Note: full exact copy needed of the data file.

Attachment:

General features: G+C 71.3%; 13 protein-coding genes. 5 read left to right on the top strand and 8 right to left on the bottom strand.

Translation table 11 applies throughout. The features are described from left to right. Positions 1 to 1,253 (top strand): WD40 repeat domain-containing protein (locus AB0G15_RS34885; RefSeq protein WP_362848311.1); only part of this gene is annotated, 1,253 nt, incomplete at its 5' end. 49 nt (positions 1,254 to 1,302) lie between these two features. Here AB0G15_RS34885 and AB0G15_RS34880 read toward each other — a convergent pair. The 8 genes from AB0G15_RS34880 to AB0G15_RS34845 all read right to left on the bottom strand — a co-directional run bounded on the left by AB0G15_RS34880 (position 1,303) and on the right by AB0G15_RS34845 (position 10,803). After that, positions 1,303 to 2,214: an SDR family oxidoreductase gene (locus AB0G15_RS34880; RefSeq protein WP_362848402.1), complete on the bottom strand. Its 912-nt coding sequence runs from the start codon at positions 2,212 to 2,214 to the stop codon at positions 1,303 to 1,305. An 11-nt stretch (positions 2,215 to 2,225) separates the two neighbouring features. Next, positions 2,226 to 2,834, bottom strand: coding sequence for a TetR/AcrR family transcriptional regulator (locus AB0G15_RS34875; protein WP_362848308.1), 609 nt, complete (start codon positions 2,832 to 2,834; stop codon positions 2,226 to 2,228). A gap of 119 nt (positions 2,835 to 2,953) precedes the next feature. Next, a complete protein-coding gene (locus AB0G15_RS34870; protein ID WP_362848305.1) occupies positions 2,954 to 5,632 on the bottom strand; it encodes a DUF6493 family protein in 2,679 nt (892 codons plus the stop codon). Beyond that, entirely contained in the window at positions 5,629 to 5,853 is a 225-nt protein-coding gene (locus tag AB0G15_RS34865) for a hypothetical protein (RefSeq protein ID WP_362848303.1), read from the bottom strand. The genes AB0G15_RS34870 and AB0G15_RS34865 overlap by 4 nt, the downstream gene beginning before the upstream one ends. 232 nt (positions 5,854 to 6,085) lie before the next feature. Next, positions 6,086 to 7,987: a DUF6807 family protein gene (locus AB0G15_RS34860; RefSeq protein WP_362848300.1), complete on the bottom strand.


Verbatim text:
General features: G+C 71.3%; 13 protein-coding genes. 5 read left to right on the top strand and 8 right to left on the bottom strand.

Translation table 11 applies throughout. The features are described from left to right. Positions 1 to 1,253 (top strand): WD40 repeat domain-containing protein (locus AB0G15_RS34885; RefSeq protein WP_362848311.1); only part of this gene is annotated, 1,253 nt, incomplete at its 5' end. 49 nt (positions 1,254 to 1,302) lie between these two features. Here AB0G15_RS34885 and AB0G15_RS34880 read toward each other — a convergent pair. The 8 genes from AB0G15_RS34880 to AB0G15_RS34845 all read right to left on the bottom strand — a co-directional run bounded on the left by AB0G15_RS34880 (position 1,303) and on the right by AB0G15_RS34845 (position 10,803). After that, positions 1,303 to 2,214: an SDR family oxidoreductase gene (locus AB0G15_RS34880; RefSeq protein WP_362848402.1), complete on the bottom strand. Its 912-nt coding sequence runs from the start codon at positions 2,212 to 2,214 to the stop codon at positions 1,303 to 1,305. An 11-nt stretch (positions 2,215 to 2,225) separates the two neighbouring features. Next, positions 2,226 to 2,834, bottom strand: coding sequence for a TetR/AcrR family transcriptional regulator (locus AB0G15_RS34875; protein WP_362848308.1), 609 nt, complete (start codon positions 2,832 to 2,834; stop codon positions 2,226 to 2,228). A gap of 119 nt (positions 2,835 to 2,953) precedes the next feature. Next, a complete protein-coding gene (locus AB0G15_RS34870; protein ID WP_362848305.1) occupies positions 2,954 to 5,632 on the bottom strand; it encodes a DUF6493 family protein in 2,679 nt (892 codons plus the stop codon). Beyond that, entirely contained in the window at positions 5,629 to 5,853 is a 225-nt protein-coding gene (locus tag AB0G15_RS34865) for a hypothetical protein (RefSeq protein ID WP_362848303.1), read from the bottom strand. The genes AB0G15_RS34870 and AB0G15_RS34865 overlap by 4 nt, the downstream gene beginning before the upstream one ends. 232 nt (positions 5,854 to 6,085) lie before the next feature. Next, positions 6,086 to 7,987: a DUF6807 family protein gene (locus AB0G15_RS34860; RefSeq protein WP_362848300.1), complete on the bottom strand.